With Mayro's crew including Dick and Billy Brown, not to mention Barry Bramwell and Dickie Gomes, that race of '69 was a hotbed for notions of future offshore racing projects, and the Brown brothers of Portaferry in County Down on the shores of the Narrows into Strangford Lough were the first to make the notions become reality. Dickie was the sort of can-do man who could turn his hand to anything, particularly if it was to do with working around or building boats, while his older brother Billy was a university lecturer in physics and mathematics who was also a dab hand in creative technical design. Through 1970 they developed the concept of a 34-footer, with Billy drawing the lines and Dickie building the hull of the new boat upside down in three-skin glued timber in a substantial shed conveniently located at the foot of his shoreside garden.

We should all have such a shed. Officially, it was a pig-shed, for in those days you could construct whatever you wished in the way of agricultural buildings in the Northern Ireland countryside. But though at times it did resonate with porcine oinks, in the winter of 1970-71 this was where a rather wonderful offshore racer called Ruffian took shape in a remarkable family project.

Ruffian was a star performer from the start. But after her very successful first season, the Brown brothers realised that if they were to achieve their dream of creating a viable modern boat-building plant in their little home town, a place desperately short of steady employment, then it would have to be with a more manageable smaller boat, around the Quarter Ton size. Thus Weatherly Yachts came into being to build the Ruffian 23, though with the hopes of adding larger sizes in due course.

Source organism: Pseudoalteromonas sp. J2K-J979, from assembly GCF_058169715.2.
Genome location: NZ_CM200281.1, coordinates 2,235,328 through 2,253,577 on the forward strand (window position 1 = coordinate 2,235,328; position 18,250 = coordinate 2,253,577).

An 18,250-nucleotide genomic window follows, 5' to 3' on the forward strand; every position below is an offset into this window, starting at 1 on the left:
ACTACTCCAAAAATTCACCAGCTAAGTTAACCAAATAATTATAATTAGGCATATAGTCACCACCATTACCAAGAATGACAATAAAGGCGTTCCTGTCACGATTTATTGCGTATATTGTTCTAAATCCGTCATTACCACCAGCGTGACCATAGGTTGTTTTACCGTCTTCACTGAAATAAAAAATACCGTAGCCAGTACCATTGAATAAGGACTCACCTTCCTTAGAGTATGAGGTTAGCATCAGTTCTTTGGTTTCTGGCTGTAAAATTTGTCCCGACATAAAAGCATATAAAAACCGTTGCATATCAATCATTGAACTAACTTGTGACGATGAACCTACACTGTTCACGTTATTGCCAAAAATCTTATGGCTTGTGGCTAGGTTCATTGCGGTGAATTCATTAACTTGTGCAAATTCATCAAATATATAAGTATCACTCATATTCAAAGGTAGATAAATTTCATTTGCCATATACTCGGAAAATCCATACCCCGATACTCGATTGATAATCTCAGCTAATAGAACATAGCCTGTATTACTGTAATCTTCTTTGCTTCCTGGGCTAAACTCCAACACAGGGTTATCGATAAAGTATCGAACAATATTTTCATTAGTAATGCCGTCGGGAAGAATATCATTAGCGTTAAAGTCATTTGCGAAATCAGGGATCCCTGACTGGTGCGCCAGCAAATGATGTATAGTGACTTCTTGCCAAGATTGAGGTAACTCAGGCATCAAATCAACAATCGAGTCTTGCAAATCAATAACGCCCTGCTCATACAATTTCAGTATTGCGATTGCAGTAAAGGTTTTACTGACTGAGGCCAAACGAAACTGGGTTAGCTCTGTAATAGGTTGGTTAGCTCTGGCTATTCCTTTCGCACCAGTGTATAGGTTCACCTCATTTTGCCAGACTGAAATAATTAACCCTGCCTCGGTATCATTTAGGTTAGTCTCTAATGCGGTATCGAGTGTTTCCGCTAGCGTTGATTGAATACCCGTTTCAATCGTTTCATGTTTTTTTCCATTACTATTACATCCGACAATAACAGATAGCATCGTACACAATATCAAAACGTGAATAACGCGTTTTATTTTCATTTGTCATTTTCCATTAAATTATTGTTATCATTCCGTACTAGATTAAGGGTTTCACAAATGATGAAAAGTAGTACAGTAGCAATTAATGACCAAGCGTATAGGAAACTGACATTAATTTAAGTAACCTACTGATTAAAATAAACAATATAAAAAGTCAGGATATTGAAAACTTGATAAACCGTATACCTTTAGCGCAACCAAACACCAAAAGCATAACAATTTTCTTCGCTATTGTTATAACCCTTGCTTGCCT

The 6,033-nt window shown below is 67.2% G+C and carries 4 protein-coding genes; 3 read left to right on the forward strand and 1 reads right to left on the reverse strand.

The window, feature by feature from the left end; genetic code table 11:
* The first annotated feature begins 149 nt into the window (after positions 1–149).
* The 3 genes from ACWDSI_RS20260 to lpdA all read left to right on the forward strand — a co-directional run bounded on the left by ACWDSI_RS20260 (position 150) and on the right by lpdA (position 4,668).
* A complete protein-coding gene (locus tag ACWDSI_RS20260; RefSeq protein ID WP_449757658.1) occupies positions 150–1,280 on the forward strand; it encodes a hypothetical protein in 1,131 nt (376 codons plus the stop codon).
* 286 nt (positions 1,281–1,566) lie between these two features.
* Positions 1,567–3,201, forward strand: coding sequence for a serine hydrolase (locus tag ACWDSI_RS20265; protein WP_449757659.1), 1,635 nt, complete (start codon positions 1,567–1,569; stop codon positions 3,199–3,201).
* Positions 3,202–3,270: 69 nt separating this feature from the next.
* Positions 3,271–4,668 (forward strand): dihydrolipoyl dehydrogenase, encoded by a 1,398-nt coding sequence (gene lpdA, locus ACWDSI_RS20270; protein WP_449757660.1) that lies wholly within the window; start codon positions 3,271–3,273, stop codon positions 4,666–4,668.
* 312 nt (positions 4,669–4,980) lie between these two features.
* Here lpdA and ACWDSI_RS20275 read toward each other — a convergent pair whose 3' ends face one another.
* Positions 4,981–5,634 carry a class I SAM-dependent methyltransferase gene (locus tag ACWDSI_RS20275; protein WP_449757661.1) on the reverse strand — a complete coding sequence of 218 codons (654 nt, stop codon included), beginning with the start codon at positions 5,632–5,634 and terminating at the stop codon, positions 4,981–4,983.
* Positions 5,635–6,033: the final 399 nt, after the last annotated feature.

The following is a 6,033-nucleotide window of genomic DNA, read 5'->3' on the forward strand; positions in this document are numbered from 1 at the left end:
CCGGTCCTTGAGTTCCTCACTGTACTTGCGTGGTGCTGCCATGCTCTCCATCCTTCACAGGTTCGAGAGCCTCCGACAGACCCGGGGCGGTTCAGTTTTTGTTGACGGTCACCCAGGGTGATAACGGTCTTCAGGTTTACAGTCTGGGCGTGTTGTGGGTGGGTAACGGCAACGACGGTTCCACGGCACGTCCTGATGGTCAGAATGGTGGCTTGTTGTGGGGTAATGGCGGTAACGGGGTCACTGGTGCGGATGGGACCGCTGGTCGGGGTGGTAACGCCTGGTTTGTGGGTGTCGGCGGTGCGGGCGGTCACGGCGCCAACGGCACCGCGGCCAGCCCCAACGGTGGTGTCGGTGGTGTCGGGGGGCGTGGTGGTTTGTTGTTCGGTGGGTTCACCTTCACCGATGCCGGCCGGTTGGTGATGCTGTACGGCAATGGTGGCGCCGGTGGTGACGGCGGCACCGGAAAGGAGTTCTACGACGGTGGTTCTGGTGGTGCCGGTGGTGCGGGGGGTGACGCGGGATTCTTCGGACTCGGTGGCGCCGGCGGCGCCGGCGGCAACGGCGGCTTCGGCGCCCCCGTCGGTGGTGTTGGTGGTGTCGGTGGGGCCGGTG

The prototype of the Ruffian 23 was still being finished by Dickie and his team when I got his phone call, but he reckoned if I could get a crew together and head down to Portaferry, they'd have her ready on the last Saturday of March. It was blowing old boots from the northeast on the day, classic March weather, but conditions were improving as my brother James and I with longtime shipmate Ed Wheeler drove down the winding road south along the Ards Peninsula to Portaferry.

And there she was: Ruffian 23 No 1, just launched and still being rigged. This wouldn't be a test sail. This would be a maiden voyage. But there was now more sunshine between the squalls, and she looked great, a proper miniature offshore racing yacht just asking to be sailed, a big-hearted little boat.

But from the photography point of view, "little" was the operative word. I went off in one of Portaferry's lobster boats pressed into service as a photographer's launch, having told the crew on the Ruffian that not only were they most emphatically not to stand up, but if they were sitting up to weather they'd to crouch down, otherwise the new boat would look tiny and result in photos which would fail to do justice to her gallant spirit.

Squally weather in Strangford Narrows. In order not to exaggerate the Ruffian 23's small size, the crew crouched down as best they could while Dickie Brown remained totally relaxed at the helm. Photo: W M Nixon

Welcome to the Ruffian 23 Blog

Welcome to the Ruffian 23 Blog